Sunday, March 11, 2012

Wild Goosechase Expedition by Spottiswoode and His Enemies Album Review- The songs play like drunken tales, part cabaret, and part campfire stories.




























The latest excursion by Spottiswoode and His Enemies is called Wild Goosechase Expedition. With Spottiswoode as our charming bon vivant, provocateur, and maybe shady leader, the songs play like drunken tales told over one too many drinks. Many are the stuff of legends, part cabaret  and part campfire stories. His six cohorts on this musical adventure are all serious musicians, in fact the musicality on this album is top notch while the effect is some times less than serious as some of the songs not only possess wit and charm but also heavy doses of dark and light comic twists as well. One thing that has to be said for any one reading this review who has not heard Spottiswoode is that he has a drop dead gorgeous voice. It has character. It feels seasoned and maybe even bruised and battered. His vocal performances on many of these songs conjure up an every man who you want to root for but who may of been already put through someone's ringer. His voice can sound warm and worn and needing of a hug.

It goes without saying that much of the entertainment value and emotional tug contained in these songs hinges on that voice- it also hinges on acerbic songwriting and killer musical chops from his band. The song playing while extremely tight can also sound crazy and loose like improvisational jazz.  In Sometimes- the wall of sounds blending rockish guitar, almost dissonant  horn lines and a 40's porch jazz beat absolutely jams. Beautiful Morning is at once joyous and sardonic. That "Spottiswoode" voice dances freely over this indie pop song which itself grows into a wild celebration. Purple River Yellow Sun has an almost fever dream quality- the musical bed blends so many styles from contemporary pop to late 70's rock, R and B and more. It is surreal at times and amazing. On the lighter side, Just a Word I Use vacillates  between sounds that evoke slow bike rides in Paris or Spain to edgy rock strains more at home at the Whisky a Go Go on the Hollywood Strip. Chariot feels like a song with wounds so fresh that Spottiswoode's can't bear to speak certain words but just hums instead. It is quite beautiful and disarming. Problem Child moves like a runaway kid- it is cinematic and sweet, a beckoning concern from a parent to a child.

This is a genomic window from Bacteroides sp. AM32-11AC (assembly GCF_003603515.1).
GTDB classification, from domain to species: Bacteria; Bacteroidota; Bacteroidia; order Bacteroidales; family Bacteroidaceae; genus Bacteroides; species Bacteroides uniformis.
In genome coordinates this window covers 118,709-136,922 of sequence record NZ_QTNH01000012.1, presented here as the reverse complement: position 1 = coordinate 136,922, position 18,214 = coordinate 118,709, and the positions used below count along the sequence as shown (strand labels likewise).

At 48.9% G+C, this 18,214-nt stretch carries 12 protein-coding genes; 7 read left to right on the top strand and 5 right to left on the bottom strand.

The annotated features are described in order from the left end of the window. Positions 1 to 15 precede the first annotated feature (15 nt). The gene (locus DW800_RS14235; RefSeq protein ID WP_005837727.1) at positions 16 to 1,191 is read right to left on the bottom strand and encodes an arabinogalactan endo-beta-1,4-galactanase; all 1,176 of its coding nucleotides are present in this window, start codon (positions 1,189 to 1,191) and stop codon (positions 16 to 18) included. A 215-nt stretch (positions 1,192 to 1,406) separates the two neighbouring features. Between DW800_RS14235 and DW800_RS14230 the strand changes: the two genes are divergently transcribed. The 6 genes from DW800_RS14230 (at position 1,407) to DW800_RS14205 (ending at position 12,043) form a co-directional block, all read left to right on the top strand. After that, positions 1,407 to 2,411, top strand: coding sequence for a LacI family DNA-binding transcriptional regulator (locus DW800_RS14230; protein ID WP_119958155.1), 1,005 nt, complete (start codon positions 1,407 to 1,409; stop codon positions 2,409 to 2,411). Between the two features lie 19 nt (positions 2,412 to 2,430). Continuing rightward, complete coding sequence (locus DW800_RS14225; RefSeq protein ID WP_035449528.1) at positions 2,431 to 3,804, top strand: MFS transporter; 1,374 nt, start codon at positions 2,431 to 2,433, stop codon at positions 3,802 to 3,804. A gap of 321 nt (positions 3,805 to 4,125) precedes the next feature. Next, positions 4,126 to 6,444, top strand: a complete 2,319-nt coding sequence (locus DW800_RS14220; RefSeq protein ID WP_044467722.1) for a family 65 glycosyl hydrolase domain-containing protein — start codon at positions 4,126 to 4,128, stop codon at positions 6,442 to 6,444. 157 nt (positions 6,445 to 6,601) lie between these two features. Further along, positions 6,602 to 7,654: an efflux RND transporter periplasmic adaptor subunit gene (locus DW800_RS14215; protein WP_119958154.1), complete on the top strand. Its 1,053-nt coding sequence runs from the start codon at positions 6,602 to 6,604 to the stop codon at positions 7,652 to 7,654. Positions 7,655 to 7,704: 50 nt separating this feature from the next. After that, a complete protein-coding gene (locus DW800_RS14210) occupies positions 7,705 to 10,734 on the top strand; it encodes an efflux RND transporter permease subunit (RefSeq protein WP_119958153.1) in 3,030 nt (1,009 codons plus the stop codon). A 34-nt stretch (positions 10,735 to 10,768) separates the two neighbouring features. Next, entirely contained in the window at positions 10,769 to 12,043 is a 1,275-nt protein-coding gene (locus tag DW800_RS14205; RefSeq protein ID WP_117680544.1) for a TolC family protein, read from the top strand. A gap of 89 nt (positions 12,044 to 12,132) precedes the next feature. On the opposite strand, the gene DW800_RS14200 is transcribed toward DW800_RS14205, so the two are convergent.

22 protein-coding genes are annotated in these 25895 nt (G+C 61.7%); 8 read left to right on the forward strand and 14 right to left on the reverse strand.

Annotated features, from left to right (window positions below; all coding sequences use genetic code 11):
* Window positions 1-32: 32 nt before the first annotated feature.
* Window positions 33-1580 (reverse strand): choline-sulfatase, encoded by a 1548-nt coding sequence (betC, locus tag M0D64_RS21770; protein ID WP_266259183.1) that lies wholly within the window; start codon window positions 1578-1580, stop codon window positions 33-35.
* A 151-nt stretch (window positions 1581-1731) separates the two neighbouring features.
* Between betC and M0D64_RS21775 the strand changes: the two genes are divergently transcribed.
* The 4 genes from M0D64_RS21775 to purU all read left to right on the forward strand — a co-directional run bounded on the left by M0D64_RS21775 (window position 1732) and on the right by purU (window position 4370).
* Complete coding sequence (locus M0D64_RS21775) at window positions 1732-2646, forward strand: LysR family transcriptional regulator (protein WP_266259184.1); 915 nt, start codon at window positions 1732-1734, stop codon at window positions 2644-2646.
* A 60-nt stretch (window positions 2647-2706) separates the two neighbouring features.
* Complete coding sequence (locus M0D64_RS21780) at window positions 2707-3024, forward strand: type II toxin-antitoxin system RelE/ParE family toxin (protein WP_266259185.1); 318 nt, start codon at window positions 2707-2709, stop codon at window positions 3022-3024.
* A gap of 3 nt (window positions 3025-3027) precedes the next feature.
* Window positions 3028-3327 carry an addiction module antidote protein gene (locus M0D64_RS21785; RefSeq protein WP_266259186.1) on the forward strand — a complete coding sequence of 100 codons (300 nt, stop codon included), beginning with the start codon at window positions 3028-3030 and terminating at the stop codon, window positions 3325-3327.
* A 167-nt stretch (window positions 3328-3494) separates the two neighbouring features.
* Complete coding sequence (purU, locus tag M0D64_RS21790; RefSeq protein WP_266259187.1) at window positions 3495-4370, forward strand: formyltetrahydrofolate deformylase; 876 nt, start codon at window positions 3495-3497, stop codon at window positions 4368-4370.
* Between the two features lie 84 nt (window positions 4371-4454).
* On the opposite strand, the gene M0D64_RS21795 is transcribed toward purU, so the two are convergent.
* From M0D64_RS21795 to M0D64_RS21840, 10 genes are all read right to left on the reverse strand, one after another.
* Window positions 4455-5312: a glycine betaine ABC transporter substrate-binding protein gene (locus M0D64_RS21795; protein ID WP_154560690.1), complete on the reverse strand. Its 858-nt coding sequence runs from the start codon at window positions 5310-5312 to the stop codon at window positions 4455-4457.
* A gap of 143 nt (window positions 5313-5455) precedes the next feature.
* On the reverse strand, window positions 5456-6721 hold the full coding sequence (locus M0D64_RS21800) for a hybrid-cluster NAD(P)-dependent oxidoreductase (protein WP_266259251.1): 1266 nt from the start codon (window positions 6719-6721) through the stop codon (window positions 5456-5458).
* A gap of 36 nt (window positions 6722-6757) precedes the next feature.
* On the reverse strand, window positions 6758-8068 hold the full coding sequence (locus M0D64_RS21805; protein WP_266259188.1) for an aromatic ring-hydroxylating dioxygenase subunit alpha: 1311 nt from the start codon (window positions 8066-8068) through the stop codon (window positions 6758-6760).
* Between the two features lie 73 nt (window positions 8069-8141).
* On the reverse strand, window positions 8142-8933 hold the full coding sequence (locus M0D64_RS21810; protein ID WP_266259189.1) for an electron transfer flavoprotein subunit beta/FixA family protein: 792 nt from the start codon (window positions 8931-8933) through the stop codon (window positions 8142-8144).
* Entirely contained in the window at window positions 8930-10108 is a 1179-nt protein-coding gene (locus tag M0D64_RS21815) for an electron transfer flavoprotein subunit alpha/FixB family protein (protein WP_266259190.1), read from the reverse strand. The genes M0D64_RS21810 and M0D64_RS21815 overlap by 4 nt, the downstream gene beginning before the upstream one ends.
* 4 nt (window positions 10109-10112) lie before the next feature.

The most whimsical piece on the record is the title track Wild Goosechase Expedition. It is a dynamic full tilt nightmare waltz of a song that feels at times, like a dixieland jazz band falling down the stairs. It is charming, funny, inventive and feels like a sound track to some Tim Burton movie. All My Brothers feels like a bit like psychedelic 60's garden rock. Wake Me Up When It's Over is like a spaghetti western eulogy. The Rain Won't Come feels kind of like Smithereens alternative 90 post punk with some driving surfy guitars and screaming leadwork. Spottiswoode vocal performance is loose and double jointed. Wonderful Surprise with it's downbeat piano, trading woodwinds and bittersweet vocals has a cool musical narrative reminiscent of  parts of the Beatles Abbey Road or the Kinks Lola Versus Powerman and the Moneygoround, Part One. 

Wild Goosechase Expedition ends with You Won't Forget Your Dream that is appropriately dreamy in tone. It also rocks like hell and the last third of the song has a blustery incredible trumpet solo and then an over the top response by piano that absolutely raises the bar. It is a fitting end to a spectacular album. There are songs that I chose not to mention because doing so would of turned this review into a novella but the entire album is unique and sparkles like the wink that I imagine exists in Spottiswoode's eye.


-Adler Bloom

Spottiswoode and His Enemies

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